• 11% wage premium in exporting firms Greater likelihood of health and retirement benefits in export-intense industriesSource: Istrate, Rothwell & Katz, Export Nation (2010)
    • The U.S. must get smart... fast
    • Educational Attainment Associate’s Degree or Higher 56% 36% 39% 25% 19% United Asians Non-Hispanic African Hispanics States Whites AmericansSource: US Census Bureau, 2010 American Community Survey
    • Educational Attainment Associate’s Degree or Higher 25% 19% African Hispanics AmericansSource: US Census Bureau, 2010 American Community Survey
    • 1 2 3 The next economy will be 2 largely metropolitan
    • Source: Brookings analysis of US Bureau of Economic Analysis data
    • OhioAkron, Cincinnati, Cleveland, Columbus Dayton, Toledo, Youngstown 71% 78% Population GDP
    • Ohio Akron, Cincinnati, Cleveland, Columbus Dayton, Toledo, YoungstownCanton, Springfield, Mansfield, Lima, Sandusky, Wheeling, Weirton, Huntington, Parkersburg 81% 86% Population GDP
    • Top 100 Metro Exports Share of U.S. Totals 75% 66% 63% Population Service Manufacturing Exports ExportsSource: Brookings, ExportNation 2012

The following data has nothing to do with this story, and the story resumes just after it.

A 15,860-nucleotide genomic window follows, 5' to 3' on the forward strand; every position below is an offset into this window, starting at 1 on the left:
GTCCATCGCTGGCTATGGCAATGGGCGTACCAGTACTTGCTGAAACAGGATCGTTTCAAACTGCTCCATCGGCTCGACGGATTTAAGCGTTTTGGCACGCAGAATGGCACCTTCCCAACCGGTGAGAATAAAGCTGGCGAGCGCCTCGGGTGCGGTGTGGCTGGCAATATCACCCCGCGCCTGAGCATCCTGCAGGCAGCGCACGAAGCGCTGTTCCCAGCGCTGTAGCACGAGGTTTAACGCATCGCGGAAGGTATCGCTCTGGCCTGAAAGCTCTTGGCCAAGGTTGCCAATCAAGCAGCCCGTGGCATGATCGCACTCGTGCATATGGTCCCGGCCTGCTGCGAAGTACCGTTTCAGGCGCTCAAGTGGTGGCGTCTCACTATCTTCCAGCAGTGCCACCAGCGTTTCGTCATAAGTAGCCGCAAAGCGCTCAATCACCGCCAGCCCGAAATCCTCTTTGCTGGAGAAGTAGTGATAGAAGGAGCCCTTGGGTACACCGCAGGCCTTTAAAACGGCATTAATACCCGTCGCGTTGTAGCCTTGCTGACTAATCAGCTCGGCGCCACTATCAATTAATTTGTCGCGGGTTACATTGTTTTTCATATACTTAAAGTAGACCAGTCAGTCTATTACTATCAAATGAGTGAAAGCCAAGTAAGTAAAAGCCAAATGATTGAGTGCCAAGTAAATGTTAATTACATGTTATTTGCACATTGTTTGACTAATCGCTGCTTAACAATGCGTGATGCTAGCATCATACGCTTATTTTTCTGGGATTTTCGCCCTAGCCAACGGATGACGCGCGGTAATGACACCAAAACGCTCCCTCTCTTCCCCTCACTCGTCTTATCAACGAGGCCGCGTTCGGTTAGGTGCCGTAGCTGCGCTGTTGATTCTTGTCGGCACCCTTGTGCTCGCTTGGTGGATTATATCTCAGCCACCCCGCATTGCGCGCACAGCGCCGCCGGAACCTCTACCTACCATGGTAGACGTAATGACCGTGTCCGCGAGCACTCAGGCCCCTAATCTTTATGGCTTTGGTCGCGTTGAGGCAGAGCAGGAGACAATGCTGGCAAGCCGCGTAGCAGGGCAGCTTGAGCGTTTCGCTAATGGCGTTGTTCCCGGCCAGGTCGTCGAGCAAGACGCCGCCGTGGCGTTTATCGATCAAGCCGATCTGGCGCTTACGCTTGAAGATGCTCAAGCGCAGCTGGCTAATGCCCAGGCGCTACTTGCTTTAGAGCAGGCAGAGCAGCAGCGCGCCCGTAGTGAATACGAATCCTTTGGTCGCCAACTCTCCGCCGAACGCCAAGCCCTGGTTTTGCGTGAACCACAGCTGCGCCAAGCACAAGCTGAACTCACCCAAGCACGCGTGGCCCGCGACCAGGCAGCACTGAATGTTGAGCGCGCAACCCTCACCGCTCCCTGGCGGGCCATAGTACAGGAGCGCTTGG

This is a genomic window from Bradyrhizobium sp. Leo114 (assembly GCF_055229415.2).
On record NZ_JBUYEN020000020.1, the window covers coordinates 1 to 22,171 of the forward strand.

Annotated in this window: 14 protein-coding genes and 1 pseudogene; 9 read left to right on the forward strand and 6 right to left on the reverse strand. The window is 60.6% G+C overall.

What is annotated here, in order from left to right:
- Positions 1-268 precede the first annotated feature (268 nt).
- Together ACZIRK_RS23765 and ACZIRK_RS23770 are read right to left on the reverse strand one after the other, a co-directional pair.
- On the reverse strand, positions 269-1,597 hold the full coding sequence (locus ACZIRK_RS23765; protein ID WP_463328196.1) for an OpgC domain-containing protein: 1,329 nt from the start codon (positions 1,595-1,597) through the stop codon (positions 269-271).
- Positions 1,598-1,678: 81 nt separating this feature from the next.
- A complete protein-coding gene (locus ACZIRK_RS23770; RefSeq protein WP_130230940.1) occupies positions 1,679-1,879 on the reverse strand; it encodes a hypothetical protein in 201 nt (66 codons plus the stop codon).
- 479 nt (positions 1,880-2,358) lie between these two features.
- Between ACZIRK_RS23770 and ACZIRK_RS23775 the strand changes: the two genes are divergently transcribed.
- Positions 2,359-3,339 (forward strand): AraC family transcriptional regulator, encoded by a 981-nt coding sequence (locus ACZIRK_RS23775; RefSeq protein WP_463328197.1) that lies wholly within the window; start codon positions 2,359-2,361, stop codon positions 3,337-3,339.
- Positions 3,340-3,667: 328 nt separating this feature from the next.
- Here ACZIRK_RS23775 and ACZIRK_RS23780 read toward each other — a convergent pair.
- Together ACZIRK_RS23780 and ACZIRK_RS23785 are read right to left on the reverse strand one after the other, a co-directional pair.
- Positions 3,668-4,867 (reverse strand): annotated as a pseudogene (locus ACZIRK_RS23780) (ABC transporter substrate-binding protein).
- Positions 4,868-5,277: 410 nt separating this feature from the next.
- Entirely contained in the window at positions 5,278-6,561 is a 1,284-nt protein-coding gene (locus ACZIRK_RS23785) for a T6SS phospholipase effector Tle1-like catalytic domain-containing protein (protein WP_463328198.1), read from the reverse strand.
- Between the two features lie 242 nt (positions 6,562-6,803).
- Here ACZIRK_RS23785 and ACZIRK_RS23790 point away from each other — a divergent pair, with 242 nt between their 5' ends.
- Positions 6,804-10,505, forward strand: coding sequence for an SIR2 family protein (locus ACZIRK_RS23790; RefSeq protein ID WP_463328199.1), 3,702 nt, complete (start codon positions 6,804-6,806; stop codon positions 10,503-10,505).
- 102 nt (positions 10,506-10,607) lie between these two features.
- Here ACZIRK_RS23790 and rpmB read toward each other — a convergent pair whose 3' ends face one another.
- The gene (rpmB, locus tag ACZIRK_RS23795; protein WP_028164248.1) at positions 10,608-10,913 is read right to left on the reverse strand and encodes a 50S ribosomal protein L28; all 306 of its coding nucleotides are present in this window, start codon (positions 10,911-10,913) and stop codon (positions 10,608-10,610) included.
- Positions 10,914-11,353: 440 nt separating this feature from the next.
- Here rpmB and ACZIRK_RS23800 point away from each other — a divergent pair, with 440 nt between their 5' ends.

• Top 100 Metro Exports Share of U.S. Totals 76% 78% 66% 68% Population Chemical Business/ Computer/ Products Professional Electronic Services ProductsSource: Brookings, ExportNation 2012
    • Top 100 Metro Trade Logistics Share of U.S. Totals 88% 92% 66% 82% Population U.S. Air Foreign Airline Cargo Waterborne Boardings Weight Cargo WeightSource: Brookings analysis of US Census Bureau, FAA, and PIERS data (2009)
    • Aerial imagery: © DigitalGlobe, GeoEye, Sanborn, USGS, USDA FSA
    • Aerial imagery: © DigitalGlobe, GeoEye, Sanborn, USGS, USDA FSA
    • Columbus, OH Metro Export Dashboard Goods & Services Exports Export Volume $7.9 B 38.9% 61.1% services share goods share of Export Jobs of exports exports 55,500 Top Services Sectors Top Manufacturing Sectors Export Intensity Business & Transportation 9.8% Professional Services 11.2% Equipment 18.9% 8.9% Travel & Tourism 8.8% Chemicals 14.2% Top 100 Columbus Financial Services 7.9% Machinery 11.3% Metros MetroSource: Brookings, ExportNation 2012